From September 10 to October 29, Jablonka Pasquer Projects in Cologne will be showing an exhibition featuring four Japanese photographers: Nobuyoshi Araki, Daido Moriyama, Yutaka Takanashi, Shomei Tomatsu.
Here’s my knee-jerk reaction to reading about this exhibit: this is exactly the kind of conservative, “Moriyama syndrome” show that major galleries or institutions put on when they want to “go Japanese.” All that’s missing is Hiroshi Sugimoto, just for good measure—SFMOMA actually did this a couple of years ago. There’s no attempt to draw some kind of link between the four dudes, just “here’s some famous Japanese photography—please buy some!”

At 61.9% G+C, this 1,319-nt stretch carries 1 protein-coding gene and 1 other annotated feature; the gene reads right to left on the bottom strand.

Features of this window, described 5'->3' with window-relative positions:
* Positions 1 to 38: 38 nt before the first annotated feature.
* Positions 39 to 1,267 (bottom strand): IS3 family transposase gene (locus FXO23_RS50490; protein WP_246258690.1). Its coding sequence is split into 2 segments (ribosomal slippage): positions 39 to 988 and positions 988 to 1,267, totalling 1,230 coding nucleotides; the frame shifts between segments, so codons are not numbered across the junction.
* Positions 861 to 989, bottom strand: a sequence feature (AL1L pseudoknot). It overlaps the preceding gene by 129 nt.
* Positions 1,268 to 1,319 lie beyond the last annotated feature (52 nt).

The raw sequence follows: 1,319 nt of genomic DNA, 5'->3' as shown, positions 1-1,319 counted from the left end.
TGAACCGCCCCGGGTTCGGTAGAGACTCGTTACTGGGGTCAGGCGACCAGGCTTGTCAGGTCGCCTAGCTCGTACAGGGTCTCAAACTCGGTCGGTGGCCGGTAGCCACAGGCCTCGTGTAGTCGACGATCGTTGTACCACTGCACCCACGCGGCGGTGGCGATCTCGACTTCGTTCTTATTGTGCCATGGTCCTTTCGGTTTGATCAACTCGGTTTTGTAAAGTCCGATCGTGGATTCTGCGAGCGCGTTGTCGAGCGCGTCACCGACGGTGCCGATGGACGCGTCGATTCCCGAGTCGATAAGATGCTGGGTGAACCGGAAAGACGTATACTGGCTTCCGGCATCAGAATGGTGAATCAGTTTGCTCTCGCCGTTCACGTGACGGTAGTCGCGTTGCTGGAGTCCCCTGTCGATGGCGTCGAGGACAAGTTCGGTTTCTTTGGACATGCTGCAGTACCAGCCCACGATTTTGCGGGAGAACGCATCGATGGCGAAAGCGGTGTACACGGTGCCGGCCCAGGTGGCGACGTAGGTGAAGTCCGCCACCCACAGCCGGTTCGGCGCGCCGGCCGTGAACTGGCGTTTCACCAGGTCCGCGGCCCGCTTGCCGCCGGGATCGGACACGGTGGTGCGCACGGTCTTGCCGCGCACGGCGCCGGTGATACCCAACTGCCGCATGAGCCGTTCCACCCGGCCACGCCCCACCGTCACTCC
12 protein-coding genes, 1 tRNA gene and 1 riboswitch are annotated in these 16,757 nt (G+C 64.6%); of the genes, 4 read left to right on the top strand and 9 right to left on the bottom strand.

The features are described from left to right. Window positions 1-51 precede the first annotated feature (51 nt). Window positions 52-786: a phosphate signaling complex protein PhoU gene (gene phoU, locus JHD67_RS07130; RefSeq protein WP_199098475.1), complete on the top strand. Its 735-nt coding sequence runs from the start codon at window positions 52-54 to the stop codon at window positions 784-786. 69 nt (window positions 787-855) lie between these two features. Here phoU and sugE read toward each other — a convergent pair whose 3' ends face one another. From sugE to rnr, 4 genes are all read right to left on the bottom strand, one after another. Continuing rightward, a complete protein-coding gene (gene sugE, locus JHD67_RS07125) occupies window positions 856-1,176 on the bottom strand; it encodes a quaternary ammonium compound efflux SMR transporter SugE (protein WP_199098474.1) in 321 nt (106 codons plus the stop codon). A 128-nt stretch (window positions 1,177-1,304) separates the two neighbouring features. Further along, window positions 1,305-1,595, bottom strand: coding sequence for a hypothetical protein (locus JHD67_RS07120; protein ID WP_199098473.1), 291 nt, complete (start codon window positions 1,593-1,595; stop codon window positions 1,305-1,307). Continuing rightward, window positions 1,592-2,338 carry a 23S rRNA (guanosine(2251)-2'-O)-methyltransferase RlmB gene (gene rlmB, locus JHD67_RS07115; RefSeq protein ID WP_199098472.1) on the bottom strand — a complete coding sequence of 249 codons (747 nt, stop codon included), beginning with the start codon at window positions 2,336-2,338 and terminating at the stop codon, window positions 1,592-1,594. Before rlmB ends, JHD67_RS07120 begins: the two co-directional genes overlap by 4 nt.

To be fair, Priska Pasquer is heavily invested in Japanese photography, and they recently gave the excellent Lieko Shiga a solo show. From a business perspective, I can also understand why it is necessary to put on a big boring show: this stuff will sell more than an up and coming artist. Yet I feel little sympathy at the moment. This exhibit only perpetuates the idea that “Japanese photography” is equal to “the work of men breathing around 1970.”